Miroslav Kováč: International Romani Day is a day for Roma to present themselves
There is no doubt that Romani people are one of the largest minorities in the world. Their numbers in Europe are estimated at more than 12 million.
One of the few holidays celebrated by all Romani people is International Romani Day, which falls on 8 April. In the Czech Republic, since 1990 this important day for Romani people has been not just a holiday of Romani culture and customs, but also a day on which to present Romani history.
Romani people the world over have the opportunity on this day not only to remind themselves of their culture, customs, identity and language, but also to raise awareness of the hardships they have suffered and continue to undergo. On the one hand, Romani people comprise Europe's largest minority, and on the other they are the group of people most at risk of poverty there.
The worst thing is that Romani people live in poverty in countries that are not only democratic, but economically and socially advanced. They live in poverty in countries that don't just declare they uphold human rights, but in countries that also defend them.
How is it possible today that this particular group of healthy young people is exposed to social exclusion in these advanced, wealthy countries? What are the causes of this inter-ethnic animosity?
Such animosity is the real reason for Romani poverty. Majority populations are governed by ingrained stereotypes, intolerance, their own inadaptability and unwillingness to accept differences and diversity.
Nevertheless, we live in a multicultural world, and we are breaking down barriers to become part of the modern global order. The European Union is investing billions of crowns into Romani integration, even though the results of such investment are often the exact opposite of integration and, given the poverty and social position in which Romani people live, can seem pathetic.
According to research, Roma in the Czech Republic are essentially better off than elsewhere when it comes to education and employment, but more than one-third of them continue to live below the poverty line, in penury and squalor, in dilapidated buildings without sanitary facilities where they are exposed to different pressures from loan sharks, from any number of politicians, from institutional racism and from right-wing extremist groups. Such environments clearly lead to pathological phenomena such as drug use, higher crime rates, etc., and under such circumstances, Romani people will reject all emancipatory and integration processes, since espousing their Romani identity would be, in most cases, socially "explosive".
Successive governments have, of course, been making efforts to artificially emancipate these Roma; unfortunately, the rule of social explosiveness applies to those efforts as well. That is one reason why, during the last census in the Czech Republic, only 13 150 people registered as Romani (while 40 370 listed Romanes as one of their mother tongues).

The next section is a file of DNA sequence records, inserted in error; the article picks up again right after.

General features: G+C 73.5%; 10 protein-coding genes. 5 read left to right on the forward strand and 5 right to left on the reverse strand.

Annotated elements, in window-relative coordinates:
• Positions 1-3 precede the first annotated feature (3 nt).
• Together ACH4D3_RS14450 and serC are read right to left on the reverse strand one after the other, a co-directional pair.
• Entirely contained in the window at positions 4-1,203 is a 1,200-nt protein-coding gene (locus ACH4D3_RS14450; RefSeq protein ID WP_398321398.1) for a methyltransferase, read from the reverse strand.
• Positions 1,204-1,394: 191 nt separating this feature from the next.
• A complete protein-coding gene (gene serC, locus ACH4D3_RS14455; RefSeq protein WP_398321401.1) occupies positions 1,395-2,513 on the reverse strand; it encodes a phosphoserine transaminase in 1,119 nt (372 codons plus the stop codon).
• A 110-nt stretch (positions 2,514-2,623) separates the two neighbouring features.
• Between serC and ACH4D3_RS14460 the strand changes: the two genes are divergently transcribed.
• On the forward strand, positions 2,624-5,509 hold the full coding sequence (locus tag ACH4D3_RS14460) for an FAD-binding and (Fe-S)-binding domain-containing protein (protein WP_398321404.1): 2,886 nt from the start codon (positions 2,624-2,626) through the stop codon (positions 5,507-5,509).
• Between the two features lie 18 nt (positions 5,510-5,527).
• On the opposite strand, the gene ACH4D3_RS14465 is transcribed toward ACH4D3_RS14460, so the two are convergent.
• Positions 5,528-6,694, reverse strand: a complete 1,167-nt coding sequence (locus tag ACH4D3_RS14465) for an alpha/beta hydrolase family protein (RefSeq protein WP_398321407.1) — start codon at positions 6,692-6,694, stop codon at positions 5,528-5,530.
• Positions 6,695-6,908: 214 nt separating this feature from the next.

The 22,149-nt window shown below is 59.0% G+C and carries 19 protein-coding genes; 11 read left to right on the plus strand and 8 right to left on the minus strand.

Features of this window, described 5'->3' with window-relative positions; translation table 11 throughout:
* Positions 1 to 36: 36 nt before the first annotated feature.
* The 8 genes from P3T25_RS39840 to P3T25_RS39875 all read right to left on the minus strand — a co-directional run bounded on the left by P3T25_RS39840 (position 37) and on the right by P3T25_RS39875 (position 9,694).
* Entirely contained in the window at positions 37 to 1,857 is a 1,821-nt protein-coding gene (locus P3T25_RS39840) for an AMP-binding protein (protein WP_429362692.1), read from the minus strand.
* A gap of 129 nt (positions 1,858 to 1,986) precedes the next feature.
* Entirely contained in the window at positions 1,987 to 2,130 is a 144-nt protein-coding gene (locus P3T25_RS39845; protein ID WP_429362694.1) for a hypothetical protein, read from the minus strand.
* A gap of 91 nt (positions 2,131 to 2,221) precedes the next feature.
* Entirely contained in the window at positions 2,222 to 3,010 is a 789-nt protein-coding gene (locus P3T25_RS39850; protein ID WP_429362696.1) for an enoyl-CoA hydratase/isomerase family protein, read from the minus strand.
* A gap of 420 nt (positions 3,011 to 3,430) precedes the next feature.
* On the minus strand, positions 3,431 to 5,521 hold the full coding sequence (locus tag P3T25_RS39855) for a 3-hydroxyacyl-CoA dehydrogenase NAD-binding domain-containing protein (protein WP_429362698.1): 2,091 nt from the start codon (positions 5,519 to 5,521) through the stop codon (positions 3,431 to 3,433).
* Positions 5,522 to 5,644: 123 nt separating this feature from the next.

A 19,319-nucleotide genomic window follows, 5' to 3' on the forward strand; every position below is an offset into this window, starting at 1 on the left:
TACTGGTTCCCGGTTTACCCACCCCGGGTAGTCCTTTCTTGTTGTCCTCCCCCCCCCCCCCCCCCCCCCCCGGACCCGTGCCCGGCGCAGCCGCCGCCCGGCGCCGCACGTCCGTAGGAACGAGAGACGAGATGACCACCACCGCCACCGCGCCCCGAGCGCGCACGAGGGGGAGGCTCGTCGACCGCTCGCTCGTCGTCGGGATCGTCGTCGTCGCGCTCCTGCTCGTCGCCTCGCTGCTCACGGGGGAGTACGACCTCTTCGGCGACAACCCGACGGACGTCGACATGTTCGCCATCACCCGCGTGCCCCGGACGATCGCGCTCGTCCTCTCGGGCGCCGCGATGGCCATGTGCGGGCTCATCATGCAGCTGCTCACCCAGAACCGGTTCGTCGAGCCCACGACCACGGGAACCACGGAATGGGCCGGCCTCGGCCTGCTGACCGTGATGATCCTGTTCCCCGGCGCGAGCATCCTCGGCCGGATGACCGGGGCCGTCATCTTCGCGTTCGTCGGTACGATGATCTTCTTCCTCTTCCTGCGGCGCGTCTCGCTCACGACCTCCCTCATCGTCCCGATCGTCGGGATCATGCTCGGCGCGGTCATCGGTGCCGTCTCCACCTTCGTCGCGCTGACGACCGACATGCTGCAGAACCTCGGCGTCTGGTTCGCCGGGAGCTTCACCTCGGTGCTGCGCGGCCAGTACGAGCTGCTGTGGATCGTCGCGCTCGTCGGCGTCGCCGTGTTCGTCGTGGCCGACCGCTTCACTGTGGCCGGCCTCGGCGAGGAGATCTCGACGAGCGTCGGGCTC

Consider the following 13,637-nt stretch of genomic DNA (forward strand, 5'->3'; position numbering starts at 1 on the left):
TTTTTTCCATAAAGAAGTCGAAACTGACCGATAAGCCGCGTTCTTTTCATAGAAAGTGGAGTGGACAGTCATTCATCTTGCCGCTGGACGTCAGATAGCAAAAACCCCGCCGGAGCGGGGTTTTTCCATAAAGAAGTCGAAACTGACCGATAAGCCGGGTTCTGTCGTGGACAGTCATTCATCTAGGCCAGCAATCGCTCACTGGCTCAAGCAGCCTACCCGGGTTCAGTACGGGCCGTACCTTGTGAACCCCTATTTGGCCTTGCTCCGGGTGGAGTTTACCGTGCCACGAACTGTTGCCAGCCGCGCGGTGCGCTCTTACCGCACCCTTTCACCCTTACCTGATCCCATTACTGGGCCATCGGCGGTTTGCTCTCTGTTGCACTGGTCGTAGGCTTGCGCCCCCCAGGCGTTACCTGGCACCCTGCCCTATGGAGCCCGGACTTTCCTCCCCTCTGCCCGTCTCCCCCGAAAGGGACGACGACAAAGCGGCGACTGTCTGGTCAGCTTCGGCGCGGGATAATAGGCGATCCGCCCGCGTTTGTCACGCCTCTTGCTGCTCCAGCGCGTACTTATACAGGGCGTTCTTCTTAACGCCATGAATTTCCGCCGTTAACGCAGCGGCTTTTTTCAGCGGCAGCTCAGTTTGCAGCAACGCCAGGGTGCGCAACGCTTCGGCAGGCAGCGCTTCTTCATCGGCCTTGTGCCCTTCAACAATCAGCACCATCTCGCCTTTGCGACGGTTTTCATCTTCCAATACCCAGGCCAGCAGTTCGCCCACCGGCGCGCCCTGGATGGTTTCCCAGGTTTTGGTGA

When we compare the position of Romani people on the territory of the Czech Republic 25 years ago with today, we have no choice but to find that the situation has seriously deteriorated, even though the Czech Republic has ratified various international human rights treaties in the interim, even though the Constitution of the Czech Republic guarantees equal opportunities and rights to all, and even though the country has adopted an anti-discrimination law. The incorrect media environment here is simply widening the gulf between citizens of various backgrounds and aiding in the dis-integration of Romani people from Czech society.
Successive administrations, through their insufficient involvement of Romani people in integration, have spoiled all efforts financed in good faith by the EU Member States and even those co-financed from this country's own budget. Today it is evident that majority-society politicians do not have the strength to lead the Roma out of this crisis.
Romani emancipation must come from within - the Roma alone must push themselves toward their own future. This is not an easy road, because it requires that most of us unite.
Every individual must aim to fight for better living conditions. We cannot rely on someone else to do this for us.
During the past 25 years, there have been plenty of opportunities for others in this country to help us. If we want to experience change in our lives, then we must learn how to read this society and how to live in it.
The results will not come immediately, and they won't come tomorrow. They, will, however, come to pass!
Our children will be able to experience a change for the better, and we can be proud that we have prepared the way for them. The first basic step we can take - which costs us nothing - is to support Romani candidates in elections, enter into public life ourselves, and work in our own localities.
What we invest into our futures today will return to us exponentially in the future. The other option is that things can get even worse than they already are.
It is solely up to us which path we take. Romale ačhen vašamende u amen ačhaha vaštumende.
Džan, u kyden avri le Romen. Roma aven Jekhetane!
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